I had no interest in watching HBO’s latest whodunit, ”The Undoing.” I had heard rumblings comparing it to ”Big Little Lies” and felt no urge to change course from watching hours of old episodes of “Real Housewives.” But strangers on Twitter were aghast and the final reveal was seemingly big.
After seeing so much hype, I figured it has to be worth it. After all, Twitter is never wrong. Described as an “East Coast ‘Big Little Lies,’” I figured the show would have twists and turns to keep me hooked for six episodes. So I spent a few days bingeing and watching seemingly unnecessary close-up shots of Nicole Kidman. Almost all my knowledge revolved around talk of her coats on the show, from a velvety green number to a wine-colored robe ― sartorial experts were extremely excited about the outwear of their beloved protagonist.
While I felt completely unsatisfied by the entire show ― ending included — I felt equally lukewarm about the fashion. The passion around Kidman’s coats left me flabbergasted.
The coats were … fine? Mediocre?
The coats didn’t overtly tell a story. We knew little about the brand of coats, where they came from or what made them especially significant to a character whose life is seemingly falling apart around her. The colors were vibrant and yes, against Kidman’s red hair, something pretty to look at. Yet the coats became one of the most talked-about aspects of the show.
There surely have been TV shows (crime-related or otherwise) that featured more significant, memorable coats. So let’s shine some light on the shows, both of yesteryear and today, whose coats are truly worthy scene stealers.
1. “Killing Eve”
Not only is ”Killing Eve” actually a good thriller, the antagonist Villanelle perfectly incorporates sartorial aspects to a genre not explicitly known for well-dressed characters. ”Killing Eve” marries fashion and thrilling plotlines pretty perfectly, a theme ”The Undoing” certainly could’ve picked up on. To her core, Villanelle is a woman who appreciates fashion trends and dressing up ― she might even feel good in doing so. With Kidman’s Grace, fashion seems implied by her status but stops short in telling a deeper story about the character, or frankly, the plot. The outwear in ”Killing Eve” also feels much more meaningful ― the characters actually have to keep warm in various cold-weathered locations. And as is typical with Villanelle, her outerwear certainly lands her on best-dressed psychopath lists everywhere.
2. “Love & Anarchy”
In a year where escapism became a mandatory staple of television, Netflix’s underrated ”Love & Anarchy” proved coats still had a certain je ne sais quoi. While Sofie’s coats might not jump off the screen with emerald green or red threading, they are paired well with a character and the development (or not) that ultimately takes place after an entire season. And unlike ”The Undoing,” the coats in ”Love & Anarchy” could quite possibly carry a scene all by their lonesome.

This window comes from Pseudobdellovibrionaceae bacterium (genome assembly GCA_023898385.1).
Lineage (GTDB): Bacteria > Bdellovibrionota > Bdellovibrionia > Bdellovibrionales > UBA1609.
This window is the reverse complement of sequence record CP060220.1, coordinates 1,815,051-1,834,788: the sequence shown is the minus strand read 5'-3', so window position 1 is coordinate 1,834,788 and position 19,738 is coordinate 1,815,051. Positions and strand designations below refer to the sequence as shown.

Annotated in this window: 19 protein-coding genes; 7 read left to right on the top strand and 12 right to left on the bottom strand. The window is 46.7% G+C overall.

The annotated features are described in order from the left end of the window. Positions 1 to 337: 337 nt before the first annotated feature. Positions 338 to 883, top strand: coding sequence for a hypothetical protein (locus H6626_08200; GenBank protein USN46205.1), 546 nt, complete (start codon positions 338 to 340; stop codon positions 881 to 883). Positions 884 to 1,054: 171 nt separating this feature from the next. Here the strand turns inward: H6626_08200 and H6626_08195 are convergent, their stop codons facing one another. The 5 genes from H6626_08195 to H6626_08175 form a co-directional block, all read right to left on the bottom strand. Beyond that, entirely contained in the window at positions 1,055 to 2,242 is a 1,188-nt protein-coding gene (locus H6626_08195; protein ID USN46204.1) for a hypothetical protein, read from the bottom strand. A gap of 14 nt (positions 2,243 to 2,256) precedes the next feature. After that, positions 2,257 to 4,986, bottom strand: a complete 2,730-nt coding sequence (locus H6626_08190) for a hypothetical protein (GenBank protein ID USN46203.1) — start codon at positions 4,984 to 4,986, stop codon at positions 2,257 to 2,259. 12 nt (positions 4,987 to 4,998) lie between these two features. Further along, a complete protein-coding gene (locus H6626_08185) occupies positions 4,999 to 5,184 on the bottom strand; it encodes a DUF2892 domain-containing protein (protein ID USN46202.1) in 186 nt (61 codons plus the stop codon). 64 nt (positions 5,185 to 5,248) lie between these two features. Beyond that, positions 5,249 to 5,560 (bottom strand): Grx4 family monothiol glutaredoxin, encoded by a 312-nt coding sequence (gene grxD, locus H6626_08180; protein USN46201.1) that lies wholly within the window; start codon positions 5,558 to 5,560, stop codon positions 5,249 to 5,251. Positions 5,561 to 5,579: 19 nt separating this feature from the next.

3. “Murder She Wrote”
Forget modern-day crime dramas and give me Jessica Fletcher. Thanks to an abundance of reruns available on cable or Amazon Prime, ”Murder She Wrote” has some of the most iconic costumes, including but not limited to Fletcher’s impeccable outerwear choices. Marvel at ’80s V-neck sweaters under men’s coats, windbreakers with a plethora of colors or nautical rain jackets that put the Gorton’s fisherman in his place.
4. “Search Party”
It’s entirely possible to create a compelling crime show featuring standout coats without actually having to discuss said coats. Twitter didn’t go apeshit over the outerwear sported by Alia Shawkat, John Early or Meredith Hagner, but it should have. The series takes place over various seasons but each coat perfectly encapsulates each ridiculous and over-the-top character without talking it to death.
″Frasier” did more for trench coats than ”The Undoing” ever could for its apparel. Thanks to the rainy setting of Seattle, Frasier and his counterparts made trench coats stylish, with or without interior Burberry branding. “Frasier” might not strike audiences as TV’s most fashion-forward show, but next time you watch, pay attention to the countless beige drappering going on between the psychologist, his brother and the rest of the gang.
6. “The Mary Tyler Moore Show”
We would be remiss to exclude a classic peacoat from an article praising good coats on television. A proper peacoat can be found on Ross Geller or Blair Waldorf, but the real iconic winner is clear. Mary Tyler Moore endures frigid temperatures in what can only be described as the most appropriate winter coat. She actually emphasizes warmth in her costume options, whereas Kidman saunters around a frigid New York City in partially opened coats that have no signs of insulation. Mary Tyler Moore would never.